MS Patient, Ph.D.: Pros and Cons of the First Generic DMT
The Copaxone patent expired on May 24, which could lead to cost-based DMT choice
This Memorial Day weekend marked not only the unofficial start of summer but also a possible change in the way MS patients consider their treatment choices. Copaxone (glatiramer acetate), the number one worldwide disease-modifying therapy (DMT) for relapsing MS, went off patent on May 24, 2014. This would be the first time MS patients in the U.S. have a generic DMT option, a reflection on how only recently DMTs for MS have existed and the fact that most DMTs are biologics.
Biologics are treated differently as far as generics are concerned. Because generic glatiramer acetate is only an approximation of the patented drug Copaxone, due to the complexity of drug production through biological means, the drug falls under a different regulatory pathway called a biosimilar. These differences generally necessitate clinical trials to show that the biosimilar generic drug is equally as safe and efficacious as the patented drug.
Teva, the company that makes Copaxone, is arguing that the trials are crucial before the biosimilar DMTs are used, which they hope will delay generic competitors as much as possible and reduce their losses. The company estimates that every additional month of market exclusivity means an additional $78 million in sales.
It's unlikely that you will be able to actually purchase generic glatiramer acetate beginning May 25, although one company has already done a clinical trial with their generic biosimilar DMT. In the meantime, Teva is trying to shift its patients to a new formulation that is given every other day. This is intentionally timed, and if they succeed, the generic glatiramer acetate might not stand a chance. I mean, who doesn't want less frequent injections? But some argue that patients can have an impact; it's not worth the benefit of fewer injections if that wouldn't allow Copaxone to directly compete with generic glatiramer acetate for price (see “Teva's Copaxone: Perspectives From a Patient and Investor,” “Voices for Change: How You Can Impact MS Drug Pricing,” and “Taking Copaxone? Expect a Call in the Coming Weeks”).
The generic option sounds attractive. The big winners, aside from the manufacturers of the generics, are the insurance companies. Some patients might benefit as well, if their insurance company will now cover a generic DMT for MS if it wasn't doing so before, or if it lowers the copay for the DMT. Paradoxically, these same patients might also lose the most if Teva’s decreased revenues and margins affect the Copaxone patient assistance program. Additionally, Teva loses with the availability of generic glatiramer acetate, and maybe the clinicians too if they are restricted by what they can prescribe or what will be covered by the insurance companies. Which ultimately means that MS patients could be the losers, since they would have to consider not just the safety, effectiveness, and convenience, but also the cost of the DMT.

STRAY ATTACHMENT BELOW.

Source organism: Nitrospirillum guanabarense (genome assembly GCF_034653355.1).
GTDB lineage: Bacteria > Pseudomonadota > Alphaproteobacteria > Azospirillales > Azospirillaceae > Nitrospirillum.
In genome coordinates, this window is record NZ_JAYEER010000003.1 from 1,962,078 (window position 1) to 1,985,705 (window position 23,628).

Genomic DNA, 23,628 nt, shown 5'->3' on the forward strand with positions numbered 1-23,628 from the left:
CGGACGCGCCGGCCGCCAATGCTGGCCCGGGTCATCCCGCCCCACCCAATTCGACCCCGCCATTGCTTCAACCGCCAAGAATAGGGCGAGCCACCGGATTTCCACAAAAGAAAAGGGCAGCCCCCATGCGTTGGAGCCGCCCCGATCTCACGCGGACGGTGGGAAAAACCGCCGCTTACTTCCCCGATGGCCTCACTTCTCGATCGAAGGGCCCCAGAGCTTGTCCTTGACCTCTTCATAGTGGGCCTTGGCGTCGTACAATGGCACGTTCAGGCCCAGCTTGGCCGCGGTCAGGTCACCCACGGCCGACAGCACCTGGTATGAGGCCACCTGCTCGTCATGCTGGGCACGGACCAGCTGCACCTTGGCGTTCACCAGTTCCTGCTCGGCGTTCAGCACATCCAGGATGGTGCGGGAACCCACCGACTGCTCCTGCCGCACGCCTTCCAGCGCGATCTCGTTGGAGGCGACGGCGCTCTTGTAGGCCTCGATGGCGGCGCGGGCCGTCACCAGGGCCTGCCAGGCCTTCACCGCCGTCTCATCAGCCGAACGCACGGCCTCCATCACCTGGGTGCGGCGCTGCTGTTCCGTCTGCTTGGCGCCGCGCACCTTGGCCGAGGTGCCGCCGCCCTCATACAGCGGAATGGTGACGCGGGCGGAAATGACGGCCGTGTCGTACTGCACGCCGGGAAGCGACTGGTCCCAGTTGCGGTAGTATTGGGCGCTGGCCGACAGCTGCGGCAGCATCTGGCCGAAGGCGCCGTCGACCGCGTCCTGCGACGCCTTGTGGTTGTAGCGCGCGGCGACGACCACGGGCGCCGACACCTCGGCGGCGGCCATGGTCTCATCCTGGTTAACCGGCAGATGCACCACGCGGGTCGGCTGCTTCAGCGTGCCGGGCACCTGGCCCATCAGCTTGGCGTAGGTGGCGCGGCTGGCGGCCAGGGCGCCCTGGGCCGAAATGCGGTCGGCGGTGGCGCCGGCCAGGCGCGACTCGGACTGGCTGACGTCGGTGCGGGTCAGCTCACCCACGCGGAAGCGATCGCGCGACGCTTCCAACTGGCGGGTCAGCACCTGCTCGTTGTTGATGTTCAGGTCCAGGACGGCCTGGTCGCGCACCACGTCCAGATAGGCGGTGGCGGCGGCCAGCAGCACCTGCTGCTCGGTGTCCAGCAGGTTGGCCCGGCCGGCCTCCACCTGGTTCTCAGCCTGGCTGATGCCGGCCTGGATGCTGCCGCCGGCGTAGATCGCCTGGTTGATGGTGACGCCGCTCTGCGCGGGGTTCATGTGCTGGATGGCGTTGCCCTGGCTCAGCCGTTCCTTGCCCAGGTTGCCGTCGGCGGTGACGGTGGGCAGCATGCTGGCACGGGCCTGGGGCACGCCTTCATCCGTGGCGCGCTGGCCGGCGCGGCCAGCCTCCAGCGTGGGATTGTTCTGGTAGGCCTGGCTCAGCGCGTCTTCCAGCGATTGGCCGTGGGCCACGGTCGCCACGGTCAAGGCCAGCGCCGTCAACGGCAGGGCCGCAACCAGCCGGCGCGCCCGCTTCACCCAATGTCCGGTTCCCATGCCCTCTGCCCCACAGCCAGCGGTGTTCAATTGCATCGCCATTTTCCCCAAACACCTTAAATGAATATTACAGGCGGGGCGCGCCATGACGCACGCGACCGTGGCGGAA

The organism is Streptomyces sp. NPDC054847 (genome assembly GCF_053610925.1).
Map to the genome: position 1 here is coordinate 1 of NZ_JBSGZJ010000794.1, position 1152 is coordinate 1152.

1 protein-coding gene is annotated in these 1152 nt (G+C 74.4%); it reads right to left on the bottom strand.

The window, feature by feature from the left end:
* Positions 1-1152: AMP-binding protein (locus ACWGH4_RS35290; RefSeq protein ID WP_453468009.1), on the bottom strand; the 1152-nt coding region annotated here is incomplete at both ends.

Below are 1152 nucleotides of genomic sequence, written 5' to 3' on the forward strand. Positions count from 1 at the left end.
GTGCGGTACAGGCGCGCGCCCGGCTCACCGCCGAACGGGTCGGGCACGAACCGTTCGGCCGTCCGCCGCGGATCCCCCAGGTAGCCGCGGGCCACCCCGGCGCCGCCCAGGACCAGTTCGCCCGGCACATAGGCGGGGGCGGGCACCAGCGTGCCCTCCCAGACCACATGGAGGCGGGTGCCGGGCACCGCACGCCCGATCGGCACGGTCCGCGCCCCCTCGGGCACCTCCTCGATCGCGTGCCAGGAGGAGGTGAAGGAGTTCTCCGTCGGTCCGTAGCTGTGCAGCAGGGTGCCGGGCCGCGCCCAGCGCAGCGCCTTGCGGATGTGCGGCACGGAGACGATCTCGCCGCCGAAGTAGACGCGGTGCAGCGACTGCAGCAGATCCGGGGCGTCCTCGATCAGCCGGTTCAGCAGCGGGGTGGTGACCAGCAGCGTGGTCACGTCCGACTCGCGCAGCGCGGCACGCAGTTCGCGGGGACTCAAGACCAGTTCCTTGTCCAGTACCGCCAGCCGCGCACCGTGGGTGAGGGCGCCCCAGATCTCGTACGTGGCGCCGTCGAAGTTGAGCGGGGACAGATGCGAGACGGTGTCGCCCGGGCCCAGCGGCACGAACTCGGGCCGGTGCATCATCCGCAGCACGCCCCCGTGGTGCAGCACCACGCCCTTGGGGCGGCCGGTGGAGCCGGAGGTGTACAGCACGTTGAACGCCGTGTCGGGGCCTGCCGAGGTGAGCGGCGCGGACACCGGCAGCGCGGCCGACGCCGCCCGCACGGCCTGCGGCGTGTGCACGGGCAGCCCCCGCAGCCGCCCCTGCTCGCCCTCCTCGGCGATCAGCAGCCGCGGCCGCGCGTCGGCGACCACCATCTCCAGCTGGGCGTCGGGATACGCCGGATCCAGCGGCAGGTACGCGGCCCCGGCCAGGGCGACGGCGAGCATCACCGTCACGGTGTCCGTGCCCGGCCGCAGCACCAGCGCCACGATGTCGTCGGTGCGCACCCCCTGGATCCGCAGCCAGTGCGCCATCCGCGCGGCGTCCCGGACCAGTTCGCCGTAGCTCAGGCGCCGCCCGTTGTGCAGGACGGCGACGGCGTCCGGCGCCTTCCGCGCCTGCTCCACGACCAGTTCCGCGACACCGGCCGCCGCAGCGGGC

One company, Momenta, is taking a new approach by trying to take the guesswork out of biologic drugs; by identifying the exact components of the drug they are in essence making a traditional generic rather than a biosimilar generic. This would potentially override the need for new and expensive clinical trials, which might make the difference between a generic that is priced competitively with Copaxone and one that will be considerably cheaper.
Will this bring down prices of other drugs as well? The opposite situation arose in 2010: Gilenya was introduced at a higher price point than other drugs, documented by an MS blogger, and all the other drugs raised their prices in the following 4 years to match Gilenya’s. It's unclear how a (cheaper) generic drug will affect prices for other DMTs.
I'm curious to see how this emerging healthcare economics scenario plays out in real time. It will be interesting to see if a generic does become available, how it will be priced, and what that will do to the prices of other DMTs. But what I'm most concerned about is how the insurance companies will handle the availability of a much cheaper DMT. Will they allow only generic glatiramer acetate as part of their preferred drug list? Or will the insurance companies insist that you first try the generic as part of a “step therapy” program, before using any other DMT?
Here is where clinicians might be able to assert their opinions about a drug and circumvent this problem by looking at what the patient really needs and prescribe according to that. But I'm not sure how this dynamic between insurance companies, manufacturers, and physicians will play out, nor how many patients will be affected by DMT availability and affordability in the months or years until the prices settle. At this point, the similar efficacy of first-line DMTs allows the choice to be based on personal preference. It’s a choice I fear may disappear if patients are affected by the cost of the drugs.